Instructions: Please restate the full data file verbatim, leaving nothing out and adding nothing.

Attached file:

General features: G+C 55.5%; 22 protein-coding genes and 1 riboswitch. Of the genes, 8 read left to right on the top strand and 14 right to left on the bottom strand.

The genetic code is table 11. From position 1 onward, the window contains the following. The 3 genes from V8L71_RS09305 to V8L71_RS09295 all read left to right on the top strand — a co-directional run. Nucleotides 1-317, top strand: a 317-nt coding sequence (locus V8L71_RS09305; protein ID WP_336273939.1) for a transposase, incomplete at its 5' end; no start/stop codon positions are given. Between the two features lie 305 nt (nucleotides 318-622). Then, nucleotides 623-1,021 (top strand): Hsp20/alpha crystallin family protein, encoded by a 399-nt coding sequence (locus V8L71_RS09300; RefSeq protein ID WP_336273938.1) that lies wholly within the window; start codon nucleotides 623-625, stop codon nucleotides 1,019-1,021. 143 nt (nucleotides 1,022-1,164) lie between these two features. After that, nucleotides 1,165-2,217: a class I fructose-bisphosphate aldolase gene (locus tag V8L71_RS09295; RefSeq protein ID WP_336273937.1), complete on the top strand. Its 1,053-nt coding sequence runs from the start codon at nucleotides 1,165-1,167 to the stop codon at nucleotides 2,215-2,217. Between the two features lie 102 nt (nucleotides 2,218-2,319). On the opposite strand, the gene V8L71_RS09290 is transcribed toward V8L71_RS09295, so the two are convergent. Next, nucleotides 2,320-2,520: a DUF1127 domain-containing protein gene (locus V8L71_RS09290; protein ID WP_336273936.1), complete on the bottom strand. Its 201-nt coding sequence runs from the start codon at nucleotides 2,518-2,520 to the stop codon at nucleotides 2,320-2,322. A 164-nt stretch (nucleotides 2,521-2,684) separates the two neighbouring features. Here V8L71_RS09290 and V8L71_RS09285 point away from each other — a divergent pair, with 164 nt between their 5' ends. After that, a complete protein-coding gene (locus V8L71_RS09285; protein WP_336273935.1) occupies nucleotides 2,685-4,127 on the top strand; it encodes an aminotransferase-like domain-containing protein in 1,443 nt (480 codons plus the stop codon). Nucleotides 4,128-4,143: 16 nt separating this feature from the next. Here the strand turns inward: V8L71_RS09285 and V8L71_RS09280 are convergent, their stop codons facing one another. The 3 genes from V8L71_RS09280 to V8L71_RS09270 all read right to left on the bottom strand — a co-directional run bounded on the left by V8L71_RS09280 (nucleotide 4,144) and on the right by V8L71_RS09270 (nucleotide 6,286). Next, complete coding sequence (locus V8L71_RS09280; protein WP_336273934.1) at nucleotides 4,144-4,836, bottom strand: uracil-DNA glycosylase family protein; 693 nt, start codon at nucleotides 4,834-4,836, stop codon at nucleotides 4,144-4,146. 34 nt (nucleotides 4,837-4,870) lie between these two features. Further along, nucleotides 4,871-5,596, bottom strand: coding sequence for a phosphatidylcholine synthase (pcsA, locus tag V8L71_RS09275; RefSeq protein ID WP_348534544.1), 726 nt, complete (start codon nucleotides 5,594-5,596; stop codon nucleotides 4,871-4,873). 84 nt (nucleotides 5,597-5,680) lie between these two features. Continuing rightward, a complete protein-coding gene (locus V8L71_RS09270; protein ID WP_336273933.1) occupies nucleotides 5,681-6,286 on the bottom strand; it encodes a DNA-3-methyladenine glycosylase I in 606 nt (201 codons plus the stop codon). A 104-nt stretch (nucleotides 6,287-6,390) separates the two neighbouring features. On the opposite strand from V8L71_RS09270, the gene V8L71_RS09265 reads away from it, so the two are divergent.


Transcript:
General features: G+C 55.5%; 22 protein-coding genes and 1 riboswitch. Of the genes, 8 read left to right on the top strand and 14 right to left on the bottom strand.

The genetic code is table 11. From position 1 onward, the window contains the following. The 3 genes from V8L71_RS09305 to V8L71_RS09295 all read left to right on the top strand — a co-directional run. Nucleotides 1-317, top strand: a 317-nt coding sequence (locus V8L71_RS09305; protein ID WP_336273939.1) for a transposase, incomplete at its 5' end; no start/stop codon positions are given. Between the two features lie 305 nt (nucleotides 318-622). Then, nucleotides 623-1,021 (top strand): Hsp20/alpha crystallin family protein, encoded by a 399-nt coding sequence (locus V8L71_RS09300; RefSeq protein ID WP_336273938.1) that lies wholly within the window; start codon nucleotides 623-625, stop codon nucleotides 1,019-1,021. 143 nt (nucleotides 1,022-1,164) lie between these two features. After that, nucleotides 1,165-2,217: a class I fructose-bisphosphate aldolase gene (locus tag V8L71_RS09295; RefSeq protein ID WP_336273937.1), complete on the top strand. Its 1,053-nt coding sequence runs from the start codon at nucleotides 1,165-1,167 to the stop codon at nucleotides 2,215-2,217. Between the two features lie 102 nt (nucleotides 2,218-2,319). On the opposite strand, the gene V8L71_RS09290 is transcribed toward V8L71_RS09295, so the two are convergent. Next, nucleotides 2,320-2,520: a DUF1127 domain-containing protein gene (locus V8L71_RS09290; protein ID WP_336273936.1), complete on the bottom strand. Its 201-nt coding sequence runs from the start codon at nucleotides 2,518-2,520 to the stop codon at nucleotides 2,320-2,322. A 164-nt stretch (nucleotides 2,521-2,684) separates the two neighbouring features. Here V8L71_RS09290 and V8L71_RS09285 point away from each other — a divergent pair, with 164 nt between their 5' ends. After that, a complete protein-coding gene (locus V8L71_RS09285; protein WP_336273935.1) occupies nucleotides 2,685-4,127 on the top strand; it encodes an aminotransferase-like domain-containing protein in 1,443 nt (480 codons plus the stop codon). Nucleotides 4,128-4,143: 16 nt separating this feature from the next. Here the strand turns inward: V8L71_RS09285 and V8L71_RS09280 are convergent, their stop codons facing one another. The 3 genes from V8L71_RS09280 to V8L71_RS09270 all read right to left on the bottom strand — a co-directional run bounded on the left by V8L71_RS09280 (nucleotide 4,144) and on the right by V8L71_RS09270 (nucleotide 6,286). Next, complete coding sequence (locus V8L71_RS09280; protein WP_336273934.1) at nucleotides 4,144-4,836, bottom strand: uracil-DNA glycosylase family protein; 693 nt, start codon at nucleotides 4,834-4,836, stop codon at nucleotides 4,144-4,146. 34 nt (nucleotides 4,837-4,870) lie between these two features. Further along, nucleotides 4,871-5,596, bottom strand: coding sequence for a phosphatidylcholine synthase (pcsA, locus tag V8L71_RS09275; RefSeq protein ID WP_348534544.1), 726 nt, complete (start codon nucleotides 5,594-5,596; stop codon nucleotides 4,871-4,873). 84 nt (nucleotides 5,597-5,680) lie between these two features. Continuing rightward, a complete protein-coding gene (locus V8L71_RS09270; protein ID WP_336273933.1) occupies nucleotides 5,681-6,286 on the bottom strand; it encodes a DNA-3-methyladenine glycosylase I in 606 nt (201 codons plus the stop codon). A 104-nt stretch (nucleotides 6,287-6,390) separates the two neighbouring features. On the opposite strand from V8L71_RS09270, the gene V8L71_RS09265 reads away from it, so the two are divergent.